“We remain optimistic about the UK post-Brexit and are keen to play our role in ensuring people from a diverse range of backgrounds can contribute to the UK’s success. Clearly, there are risks associated with the UK’s planned exit from the EU. Significant work has gone into ensuring we have the necessary resilience in our own business and the right expertise to support our clients. We are committed to creating quality jobs across the UK and working with corporate Britain, government and education providers to ensure we’re building a strong digital future across the UK.”
As the fourth Industrial Revolution makes an impact on business, clients sought our support to transform their businesses, with 21% of UK revenues this year coming from technology-related service such as cyber, data and digital services.
In response to the growing demand for digital services, PwC recently signed a partnership agreement with digital skills academy CodeClan to gain access to graduates from its full-time courses. In addition, the firm’s Data Science Graduate Apprenticeship is set to welcome its second cohort to the University of Edinburgh.
Claire Reid said:
“We are investing in our future and Scotland’s future workforce. It is critical that as digital technology continues to play a significant role in business we are at the forefront of that development, putting technology at the centre of what we provide to our clients. Today PwC is much more than just being viewed as accountants, whether that be cyber security, data analytics or operational resilience.
“By combining business and industry insight with technology solutions we are delivering greater efficiency and value for our clients as we help them adapt to what is an increasingly complex world to operate in.”
Kevin Ellis added:
“Our strategic investments in key technologies, as well as learning and development programmes such as our ‘tech for all’ digital programme, have accelerated our transformation and we have grown our strategic technology alliances. Through the adoption of Cloud-based tools like Google, Salesforce and Workday and our AI and automation processes we have transformed our own business.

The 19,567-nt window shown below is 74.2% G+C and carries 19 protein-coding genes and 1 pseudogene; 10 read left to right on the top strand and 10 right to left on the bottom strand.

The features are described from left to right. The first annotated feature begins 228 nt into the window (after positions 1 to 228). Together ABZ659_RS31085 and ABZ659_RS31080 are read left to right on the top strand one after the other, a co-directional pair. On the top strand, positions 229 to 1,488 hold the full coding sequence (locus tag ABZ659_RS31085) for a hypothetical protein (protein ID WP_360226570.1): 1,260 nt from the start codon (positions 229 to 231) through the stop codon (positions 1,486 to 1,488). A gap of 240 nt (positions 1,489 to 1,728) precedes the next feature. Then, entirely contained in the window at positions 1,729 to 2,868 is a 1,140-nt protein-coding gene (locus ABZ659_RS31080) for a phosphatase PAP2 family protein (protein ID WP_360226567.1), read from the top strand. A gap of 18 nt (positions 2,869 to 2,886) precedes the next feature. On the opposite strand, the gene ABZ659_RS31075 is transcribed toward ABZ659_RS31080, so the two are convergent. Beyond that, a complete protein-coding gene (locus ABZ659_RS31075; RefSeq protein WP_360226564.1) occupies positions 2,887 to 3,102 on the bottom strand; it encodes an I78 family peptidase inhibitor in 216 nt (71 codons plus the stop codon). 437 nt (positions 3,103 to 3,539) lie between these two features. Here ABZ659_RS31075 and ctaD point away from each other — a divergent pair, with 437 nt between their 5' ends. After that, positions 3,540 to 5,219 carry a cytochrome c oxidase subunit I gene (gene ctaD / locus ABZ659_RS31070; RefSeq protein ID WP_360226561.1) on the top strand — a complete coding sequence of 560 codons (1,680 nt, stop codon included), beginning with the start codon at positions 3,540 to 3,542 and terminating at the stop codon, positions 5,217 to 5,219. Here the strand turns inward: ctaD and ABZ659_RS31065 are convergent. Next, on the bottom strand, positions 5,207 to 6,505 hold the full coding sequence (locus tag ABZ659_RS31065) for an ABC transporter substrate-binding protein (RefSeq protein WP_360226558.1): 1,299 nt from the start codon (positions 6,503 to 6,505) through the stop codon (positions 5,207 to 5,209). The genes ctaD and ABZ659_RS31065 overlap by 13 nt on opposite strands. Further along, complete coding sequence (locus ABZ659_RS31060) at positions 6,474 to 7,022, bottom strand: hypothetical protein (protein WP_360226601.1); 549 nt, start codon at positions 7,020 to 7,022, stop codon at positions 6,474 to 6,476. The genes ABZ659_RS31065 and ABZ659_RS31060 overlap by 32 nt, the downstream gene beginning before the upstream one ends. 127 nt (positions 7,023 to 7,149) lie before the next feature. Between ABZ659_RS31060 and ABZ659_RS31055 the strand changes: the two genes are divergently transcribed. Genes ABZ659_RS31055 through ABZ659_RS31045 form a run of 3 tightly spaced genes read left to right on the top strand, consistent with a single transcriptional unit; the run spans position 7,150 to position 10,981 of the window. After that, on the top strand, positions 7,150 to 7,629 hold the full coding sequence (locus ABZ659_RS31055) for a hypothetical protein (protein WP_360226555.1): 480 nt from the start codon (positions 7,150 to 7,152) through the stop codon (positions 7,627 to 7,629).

“We are using these technology tools not only to change how we are working and delivering for our clients but also to bring our own implementation experience to client projects. Investment in innovation, technology and upskilling our workforce remain key priorities and we plan to invest a further £140m this year, including £30m in audit quality.”
Future of Audit
Throughout 2019, PwC has invested in a major project assessing the current role of auditors and how this role must change. Kevin Ellis commented:
“We have responded constructively to the multiple regulatory reviews into the audit profession. Our Future of Audit initiative which launched in November 2018 saw us engage with hundreds of stakeholders on how they believe the audit needs to evolve. We welcome more choice in the market and reforms that will improve audit quality. We are committed to playing our part in building trust and confidence in the sector.
“We rolled out our wide-ranging Programme to Enhance Audit Quality in which we are recruiting an additional 500 people, further investing in training and technology, and have commissioned an independent paper on the culture of challenge in audit from professor Karthik Ramanna. We were disappointed with this year’s FRC Audit quality results and supporting our teams to deliver high quality audits consistently is the primary objective for our Audit business.
2019 Financial highlights:
- Revenue by business division:
|Business area||2019 revenue||Growth v 2018||2018 revenue|
- Profit was £1,016m (up from £935m in 2018) and the average distributable profit per partner before tax was £765,000 (up from £712,000 in 2018).
- The firm’s total tax contribution was £1,265m (up from £1,182m in 2018) and consisted of £760m in taxes collected and £505m in taxes borne.
- The effective UK tax rate for partners was 48% (2018: 48%).